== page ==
This article presents four terrific speakers that address the issues of ocean education, sustainability and how to drive the conservation message in schools and dive programs. One speaker is reinventing what a National Aquarium should be while another reaches out to people worldwide with his conservation message. A third creates marine sustainability programs for scuba divers and our last is a marine biologist and tireless advocate for shark conservation. They all have important stories to share and tips that can help make dive and travel businesses sustainable and profitable.
We Protect What We Understand – Jean-Michel Cousteau
The “Cousteau” name is synonymous with a love for the ocean. Jacques Yves Cousteau’s legacy is today carried on by his son, Jean-Michel Cousteau. Jean believes that we can create a more sustainable world if we educate people to the plight of our marine environment. The younger generations, are the ones we need to reach for they will inherit the planet with its marine treasures but also its ocean issues. As Jean-Michel says: “[Kids] are the best ocean ambassadors and the best communicators.”
Jean-Michel,grew up aboard Calypso and Alcyone and with his famous father Jacques, explored the world’s oceans. Honoring this heritage, Jean-Michel in 1999 founded the Ocean Futures Society. Ocean Futures’ conservation and marine education programs, serve as a “Voice for the Ocean”, focusing on the bond between people and the sea and the necessity for wise environmental policies. Jean-Michel, as Ocean Future’s spokesman, is an impassioned diplomat for the marine environment, communicating both the plight and beauty of our blue ocean world.
Get your feet wet and dip into Jean-Michel’s article “We Protect What We Understand” at: Ocean Profiles: Jean-Michel Cousteau
A New Blue Print for the Future of Aquariums – John Racanelli
John Racanelli is the chief executive officer of the National Aquarium in Baltimore, and a passionate advocate for the ocean. John’s position enables him to pursue the Aquarium’s mission to inspire marine conservation and the sustainability of the world’s aquatic treasures.
“we exist to change the way humanity views and cares for the ocean that sustains us.”
John’s job is to ensure the success of one of the leading aquariums in the United States, but also to promote worldwide action in behalf of ocean conservation. As John sees it, this includes changing the fundamental way that the world views today’s ocean issues that affect our marine eco-systems.
Dive deeper into how John is reinventing the National Aquarium and its educational programs by reading his article “A New Blue Print for the Future of Aquariums” at: Ocean Profiles: John Racanelli
Shifting the Dive Certification Model – Doug McNeese
Doug recalls that back in the 80’s if you were in a scuba diving class there was “a lot of attention put on training…. making the customers very comfortable in the water .. controlling your bouyancy and how to use your fins.” Doug has seen the results caused by today’s scuba divers when they do not have this control. “they can do a lot of damage to the coral reef.”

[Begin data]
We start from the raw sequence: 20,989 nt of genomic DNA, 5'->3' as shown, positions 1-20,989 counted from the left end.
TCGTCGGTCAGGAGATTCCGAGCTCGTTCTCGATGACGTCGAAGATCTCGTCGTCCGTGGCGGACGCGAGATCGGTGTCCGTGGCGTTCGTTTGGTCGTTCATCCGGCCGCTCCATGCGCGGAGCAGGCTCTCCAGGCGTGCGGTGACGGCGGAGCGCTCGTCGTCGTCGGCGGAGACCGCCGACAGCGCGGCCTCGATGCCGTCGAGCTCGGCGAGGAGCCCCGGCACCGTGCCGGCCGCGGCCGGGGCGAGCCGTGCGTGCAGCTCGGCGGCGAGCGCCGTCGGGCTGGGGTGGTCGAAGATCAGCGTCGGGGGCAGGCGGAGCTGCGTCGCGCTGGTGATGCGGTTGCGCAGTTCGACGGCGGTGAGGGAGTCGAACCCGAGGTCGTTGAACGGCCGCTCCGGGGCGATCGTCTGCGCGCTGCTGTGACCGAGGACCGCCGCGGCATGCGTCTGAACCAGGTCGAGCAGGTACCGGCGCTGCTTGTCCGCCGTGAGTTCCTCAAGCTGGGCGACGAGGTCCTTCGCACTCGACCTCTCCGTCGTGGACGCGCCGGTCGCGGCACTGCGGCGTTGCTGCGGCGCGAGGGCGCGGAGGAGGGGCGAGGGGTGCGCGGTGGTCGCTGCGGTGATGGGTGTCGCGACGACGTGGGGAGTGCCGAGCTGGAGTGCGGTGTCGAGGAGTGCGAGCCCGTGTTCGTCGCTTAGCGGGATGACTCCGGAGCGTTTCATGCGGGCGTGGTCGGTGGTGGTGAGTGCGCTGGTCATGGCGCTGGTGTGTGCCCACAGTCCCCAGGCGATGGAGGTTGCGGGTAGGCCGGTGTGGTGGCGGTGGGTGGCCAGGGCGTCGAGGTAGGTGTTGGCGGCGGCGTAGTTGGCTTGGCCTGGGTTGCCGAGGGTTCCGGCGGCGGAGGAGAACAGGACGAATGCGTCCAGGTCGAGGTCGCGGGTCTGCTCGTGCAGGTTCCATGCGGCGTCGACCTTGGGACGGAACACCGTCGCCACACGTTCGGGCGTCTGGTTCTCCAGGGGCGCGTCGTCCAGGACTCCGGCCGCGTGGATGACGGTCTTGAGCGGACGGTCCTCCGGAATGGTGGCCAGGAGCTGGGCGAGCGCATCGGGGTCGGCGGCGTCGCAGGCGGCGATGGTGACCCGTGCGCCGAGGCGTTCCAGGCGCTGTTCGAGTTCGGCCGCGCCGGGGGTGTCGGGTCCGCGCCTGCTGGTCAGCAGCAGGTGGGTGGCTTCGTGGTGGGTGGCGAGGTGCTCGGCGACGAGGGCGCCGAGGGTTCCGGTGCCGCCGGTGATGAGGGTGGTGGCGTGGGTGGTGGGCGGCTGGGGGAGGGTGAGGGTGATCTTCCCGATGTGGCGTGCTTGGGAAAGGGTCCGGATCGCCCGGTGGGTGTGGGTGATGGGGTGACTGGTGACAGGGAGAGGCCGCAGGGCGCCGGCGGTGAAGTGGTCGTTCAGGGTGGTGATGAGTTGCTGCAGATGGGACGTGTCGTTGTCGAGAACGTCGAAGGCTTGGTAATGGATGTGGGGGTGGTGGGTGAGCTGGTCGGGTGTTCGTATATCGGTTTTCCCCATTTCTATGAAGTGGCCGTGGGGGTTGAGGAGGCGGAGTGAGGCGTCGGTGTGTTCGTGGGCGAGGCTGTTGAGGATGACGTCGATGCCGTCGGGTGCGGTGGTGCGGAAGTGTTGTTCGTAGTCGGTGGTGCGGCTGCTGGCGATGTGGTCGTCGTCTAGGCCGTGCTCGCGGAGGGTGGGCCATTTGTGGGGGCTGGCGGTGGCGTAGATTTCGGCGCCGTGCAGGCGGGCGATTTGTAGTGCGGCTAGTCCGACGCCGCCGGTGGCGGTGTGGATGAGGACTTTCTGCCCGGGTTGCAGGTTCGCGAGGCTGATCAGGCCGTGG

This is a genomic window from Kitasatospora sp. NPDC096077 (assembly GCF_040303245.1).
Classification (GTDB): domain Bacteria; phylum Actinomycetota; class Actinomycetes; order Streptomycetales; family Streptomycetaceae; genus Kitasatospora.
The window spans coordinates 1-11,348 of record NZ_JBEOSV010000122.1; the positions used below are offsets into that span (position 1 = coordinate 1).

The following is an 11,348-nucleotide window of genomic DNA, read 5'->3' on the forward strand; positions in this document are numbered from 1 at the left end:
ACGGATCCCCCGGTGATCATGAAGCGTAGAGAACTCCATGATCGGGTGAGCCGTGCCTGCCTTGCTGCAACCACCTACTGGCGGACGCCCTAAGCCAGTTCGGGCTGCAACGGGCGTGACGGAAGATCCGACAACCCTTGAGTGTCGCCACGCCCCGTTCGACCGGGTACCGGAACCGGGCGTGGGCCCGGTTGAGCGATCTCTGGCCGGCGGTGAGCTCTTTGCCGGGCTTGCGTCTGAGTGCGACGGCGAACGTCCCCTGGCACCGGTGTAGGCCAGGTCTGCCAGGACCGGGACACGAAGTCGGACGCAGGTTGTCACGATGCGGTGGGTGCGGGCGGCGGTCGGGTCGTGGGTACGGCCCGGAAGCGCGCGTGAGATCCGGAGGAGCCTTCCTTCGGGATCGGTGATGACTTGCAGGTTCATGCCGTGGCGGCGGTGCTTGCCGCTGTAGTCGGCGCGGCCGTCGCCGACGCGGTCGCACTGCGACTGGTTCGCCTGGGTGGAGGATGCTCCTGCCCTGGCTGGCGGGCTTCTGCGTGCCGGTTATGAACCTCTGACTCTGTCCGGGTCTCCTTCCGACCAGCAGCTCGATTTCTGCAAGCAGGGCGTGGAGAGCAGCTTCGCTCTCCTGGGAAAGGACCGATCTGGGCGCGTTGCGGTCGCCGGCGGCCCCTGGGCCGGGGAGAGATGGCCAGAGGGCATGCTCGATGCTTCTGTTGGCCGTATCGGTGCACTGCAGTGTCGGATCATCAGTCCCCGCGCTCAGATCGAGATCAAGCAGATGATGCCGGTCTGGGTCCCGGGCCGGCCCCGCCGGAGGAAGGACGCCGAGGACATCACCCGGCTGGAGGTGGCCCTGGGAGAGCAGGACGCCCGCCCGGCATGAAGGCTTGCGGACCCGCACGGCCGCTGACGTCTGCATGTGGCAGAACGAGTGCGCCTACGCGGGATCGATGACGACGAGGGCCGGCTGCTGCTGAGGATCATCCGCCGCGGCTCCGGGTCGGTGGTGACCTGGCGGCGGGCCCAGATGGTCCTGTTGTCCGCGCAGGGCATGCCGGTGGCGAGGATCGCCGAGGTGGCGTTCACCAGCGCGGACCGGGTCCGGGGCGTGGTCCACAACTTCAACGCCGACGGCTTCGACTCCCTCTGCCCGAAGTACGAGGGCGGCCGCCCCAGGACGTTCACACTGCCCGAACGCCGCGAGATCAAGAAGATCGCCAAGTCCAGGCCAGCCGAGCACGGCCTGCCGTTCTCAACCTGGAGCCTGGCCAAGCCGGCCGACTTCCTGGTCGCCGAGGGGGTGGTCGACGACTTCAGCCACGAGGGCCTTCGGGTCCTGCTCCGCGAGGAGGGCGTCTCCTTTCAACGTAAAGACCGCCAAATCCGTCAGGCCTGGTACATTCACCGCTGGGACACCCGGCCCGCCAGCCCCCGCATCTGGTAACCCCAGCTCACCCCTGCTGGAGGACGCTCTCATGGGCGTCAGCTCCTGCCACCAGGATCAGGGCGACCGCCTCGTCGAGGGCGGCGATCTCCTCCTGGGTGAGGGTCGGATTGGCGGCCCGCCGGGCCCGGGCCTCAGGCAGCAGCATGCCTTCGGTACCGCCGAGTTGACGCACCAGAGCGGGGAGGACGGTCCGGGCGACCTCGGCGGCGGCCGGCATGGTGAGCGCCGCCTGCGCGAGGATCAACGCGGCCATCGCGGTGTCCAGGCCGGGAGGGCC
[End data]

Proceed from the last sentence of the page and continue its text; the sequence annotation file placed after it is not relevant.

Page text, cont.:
“I guess everybody thought that the beauty of the oceans and the fish …would always be there. We took it for granted”
Doug feels that now we all understand that our coral reef environment is much more fragile and that it has become imperative for divers to do no harm while diving. One of Doug’s priorities is to insure that divers are better trained and that requires changing the dive certification process to allow for more time in the water. His sustainable diver programs enable divers to acquire better control of their equipment plus a deeper understanding of the environment that they will be diving in. “we have to be part of the solution and not part of the problem.”
Join Doug McNeese and fellow diver Sage Donald from Ocean First Divers to discover how effective their sustainable diver programs are in preparing students for diving on fragile coral reefs. Read their article “Shifting the Dive Certification Model” at Ocean Profiles: Doug McNeese and find out how you can turn a dive operation into a sustainable business.
Sustainable Standards for Profitable Dive Businesses – Dr. Mikki McComb Kobza
Dr. Mikki McComb Kobza shares her story about her work as a Sharkbiologist-turned-Executive Director at the Ocean First Institute and how Sustainable Travel International plays a role in the making of a sustainable dive industry?
Dr. Mikki wears a lot of hats and sometimes dive masks as she guides dive operators through her program to get their business onto a path of making sustainable choices.
“We humans are having a huge impact on the ocean” Mikki says, “we are changing the very fabric of the ocean through our actions” but there are things “that we can do to improve that situation and to be part of the solution.”
Find out how you can put your dive business on the path to sustainability, check out Mikki’s entire article “Sustainable Standards for Profitable Dive Businesses” at Ocean Profiles: Dr. Mikki McComb Kobza